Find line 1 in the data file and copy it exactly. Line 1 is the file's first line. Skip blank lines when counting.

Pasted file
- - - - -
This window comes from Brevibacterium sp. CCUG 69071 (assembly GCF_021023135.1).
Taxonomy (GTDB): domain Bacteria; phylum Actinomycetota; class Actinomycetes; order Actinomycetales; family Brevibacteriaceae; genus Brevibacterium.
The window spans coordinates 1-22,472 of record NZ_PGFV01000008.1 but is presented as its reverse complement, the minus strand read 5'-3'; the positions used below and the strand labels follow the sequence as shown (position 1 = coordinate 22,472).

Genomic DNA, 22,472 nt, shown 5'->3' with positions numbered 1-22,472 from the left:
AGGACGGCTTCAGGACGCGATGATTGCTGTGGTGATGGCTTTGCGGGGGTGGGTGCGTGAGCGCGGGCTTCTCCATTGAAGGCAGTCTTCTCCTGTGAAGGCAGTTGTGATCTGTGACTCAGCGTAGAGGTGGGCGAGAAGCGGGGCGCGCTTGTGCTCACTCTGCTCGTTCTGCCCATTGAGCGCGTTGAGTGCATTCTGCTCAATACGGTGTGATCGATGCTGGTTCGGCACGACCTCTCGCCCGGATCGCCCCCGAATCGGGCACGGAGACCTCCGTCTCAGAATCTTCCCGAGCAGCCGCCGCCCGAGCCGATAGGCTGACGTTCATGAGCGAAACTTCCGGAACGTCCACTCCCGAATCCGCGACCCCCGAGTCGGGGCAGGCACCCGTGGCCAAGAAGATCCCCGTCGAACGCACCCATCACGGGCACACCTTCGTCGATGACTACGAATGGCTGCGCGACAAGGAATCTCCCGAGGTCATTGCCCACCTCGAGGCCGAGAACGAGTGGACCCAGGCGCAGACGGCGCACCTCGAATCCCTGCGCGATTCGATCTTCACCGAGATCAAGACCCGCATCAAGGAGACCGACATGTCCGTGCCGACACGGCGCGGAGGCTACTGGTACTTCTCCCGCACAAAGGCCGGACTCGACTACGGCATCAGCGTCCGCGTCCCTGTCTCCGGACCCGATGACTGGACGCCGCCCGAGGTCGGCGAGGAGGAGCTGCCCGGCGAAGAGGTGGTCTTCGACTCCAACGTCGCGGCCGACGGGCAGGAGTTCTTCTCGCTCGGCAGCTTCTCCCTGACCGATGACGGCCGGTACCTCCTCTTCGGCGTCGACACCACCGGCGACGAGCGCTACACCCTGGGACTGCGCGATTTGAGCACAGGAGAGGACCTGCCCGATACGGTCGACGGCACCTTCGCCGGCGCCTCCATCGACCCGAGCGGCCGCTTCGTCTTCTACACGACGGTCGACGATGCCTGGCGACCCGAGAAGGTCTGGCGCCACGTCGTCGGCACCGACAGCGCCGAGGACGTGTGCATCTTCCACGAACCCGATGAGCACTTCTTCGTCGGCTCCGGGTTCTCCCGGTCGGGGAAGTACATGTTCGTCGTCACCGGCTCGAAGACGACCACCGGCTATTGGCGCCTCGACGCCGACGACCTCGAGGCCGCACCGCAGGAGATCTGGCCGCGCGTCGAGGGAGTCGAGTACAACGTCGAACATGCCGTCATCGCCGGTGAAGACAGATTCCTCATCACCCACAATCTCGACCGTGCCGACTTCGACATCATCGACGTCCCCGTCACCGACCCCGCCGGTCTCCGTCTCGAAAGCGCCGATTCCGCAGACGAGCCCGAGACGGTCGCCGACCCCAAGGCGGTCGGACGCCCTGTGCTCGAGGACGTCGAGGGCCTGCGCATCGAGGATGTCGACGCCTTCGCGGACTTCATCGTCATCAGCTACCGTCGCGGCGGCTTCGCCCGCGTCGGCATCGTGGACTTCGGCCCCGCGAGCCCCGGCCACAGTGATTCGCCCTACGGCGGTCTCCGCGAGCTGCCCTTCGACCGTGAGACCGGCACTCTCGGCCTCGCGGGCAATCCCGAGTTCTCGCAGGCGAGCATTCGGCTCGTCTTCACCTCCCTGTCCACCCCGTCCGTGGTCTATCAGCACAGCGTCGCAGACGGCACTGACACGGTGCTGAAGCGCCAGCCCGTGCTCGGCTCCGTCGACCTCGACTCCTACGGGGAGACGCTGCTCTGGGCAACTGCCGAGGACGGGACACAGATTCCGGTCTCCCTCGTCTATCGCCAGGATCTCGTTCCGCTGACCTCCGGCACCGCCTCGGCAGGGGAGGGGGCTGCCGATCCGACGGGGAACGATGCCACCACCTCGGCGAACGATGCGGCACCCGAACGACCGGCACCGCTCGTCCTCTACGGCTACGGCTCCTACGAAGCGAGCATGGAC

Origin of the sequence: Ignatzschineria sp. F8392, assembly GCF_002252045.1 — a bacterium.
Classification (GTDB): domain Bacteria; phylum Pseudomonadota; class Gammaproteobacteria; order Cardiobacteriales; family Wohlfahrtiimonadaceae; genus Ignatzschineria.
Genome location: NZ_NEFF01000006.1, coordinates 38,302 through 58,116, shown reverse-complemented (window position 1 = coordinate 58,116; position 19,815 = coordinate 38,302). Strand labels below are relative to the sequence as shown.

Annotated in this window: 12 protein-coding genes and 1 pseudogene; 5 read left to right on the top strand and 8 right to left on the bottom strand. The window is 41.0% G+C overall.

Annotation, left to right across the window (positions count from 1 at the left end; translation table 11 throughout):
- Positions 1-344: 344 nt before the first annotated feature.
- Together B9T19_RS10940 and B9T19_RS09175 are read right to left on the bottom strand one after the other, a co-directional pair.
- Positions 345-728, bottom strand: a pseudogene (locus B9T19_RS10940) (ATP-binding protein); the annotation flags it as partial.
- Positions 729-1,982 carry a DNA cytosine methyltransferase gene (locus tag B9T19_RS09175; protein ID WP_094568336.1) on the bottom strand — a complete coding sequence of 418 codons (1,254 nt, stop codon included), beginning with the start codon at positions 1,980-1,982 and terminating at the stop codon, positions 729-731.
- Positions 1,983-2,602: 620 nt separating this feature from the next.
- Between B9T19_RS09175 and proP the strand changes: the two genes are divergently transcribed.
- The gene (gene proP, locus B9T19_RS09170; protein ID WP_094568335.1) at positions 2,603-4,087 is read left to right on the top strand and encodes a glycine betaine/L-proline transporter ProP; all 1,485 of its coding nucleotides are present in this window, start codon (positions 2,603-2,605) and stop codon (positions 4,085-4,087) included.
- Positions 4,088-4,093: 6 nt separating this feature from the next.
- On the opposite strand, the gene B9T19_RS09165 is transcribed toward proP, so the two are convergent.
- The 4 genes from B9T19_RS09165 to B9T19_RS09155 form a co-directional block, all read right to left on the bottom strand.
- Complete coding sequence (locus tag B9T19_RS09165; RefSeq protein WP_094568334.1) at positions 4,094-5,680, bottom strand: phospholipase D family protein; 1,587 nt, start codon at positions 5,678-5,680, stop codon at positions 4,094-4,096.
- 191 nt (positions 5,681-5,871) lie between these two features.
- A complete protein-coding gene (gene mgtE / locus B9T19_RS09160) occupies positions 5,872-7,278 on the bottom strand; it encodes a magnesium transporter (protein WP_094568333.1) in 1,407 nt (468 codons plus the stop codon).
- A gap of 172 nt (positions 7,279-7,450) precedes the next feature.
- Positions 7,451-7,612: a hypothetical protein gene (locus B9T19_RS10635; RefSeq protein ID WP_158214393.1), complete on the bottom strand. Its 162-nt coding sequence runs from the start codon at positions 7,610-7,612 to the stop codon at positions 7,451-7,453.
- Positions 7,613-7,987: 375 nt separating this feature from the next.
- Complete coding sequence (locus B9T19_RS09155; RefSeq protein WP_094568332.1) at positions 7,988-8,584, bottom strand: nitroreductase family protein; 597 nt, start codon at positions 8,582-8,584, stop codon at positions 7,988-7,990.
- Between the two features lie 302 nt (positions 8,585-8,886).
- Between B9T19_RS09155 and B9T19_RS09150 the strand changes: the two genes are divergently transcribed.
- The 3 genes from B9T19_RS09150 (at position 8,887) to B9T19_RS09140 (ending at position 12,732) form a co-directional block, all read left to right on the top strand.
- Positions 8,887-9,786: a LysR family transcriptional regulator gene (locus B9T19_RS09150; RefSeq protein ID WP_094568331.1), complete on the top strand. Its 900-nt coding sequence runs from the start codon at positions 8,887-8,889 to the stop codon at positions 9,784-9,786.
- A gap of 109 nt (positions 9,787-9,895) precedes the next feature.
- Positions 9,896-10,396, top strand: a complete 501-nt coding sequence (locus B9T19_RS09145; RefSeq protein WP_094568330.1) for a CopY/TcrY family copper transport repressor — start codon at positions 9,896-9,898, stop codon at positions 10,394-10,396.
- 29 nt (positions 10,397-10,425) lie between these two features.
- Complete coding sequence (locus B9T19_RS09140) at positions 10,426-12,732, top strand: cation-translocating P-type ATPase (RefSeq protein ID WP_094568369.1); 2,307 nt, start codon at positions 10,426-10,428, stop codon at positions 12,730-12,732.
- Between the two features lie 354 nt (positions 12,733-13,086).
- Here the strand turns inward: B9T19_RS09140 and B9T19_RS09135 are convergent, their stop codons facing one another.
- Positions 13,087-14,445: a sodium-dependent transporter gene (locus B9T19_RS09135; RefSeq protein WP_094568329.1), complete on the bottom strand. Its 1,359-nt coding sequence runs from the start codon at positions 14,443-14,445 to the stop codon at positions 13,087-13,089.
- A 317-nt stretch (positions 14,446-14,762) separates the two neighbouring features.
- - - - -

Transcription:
This window comes from Brevibacterium sp. CCUG 69071 (assembly GCF_021023135.1).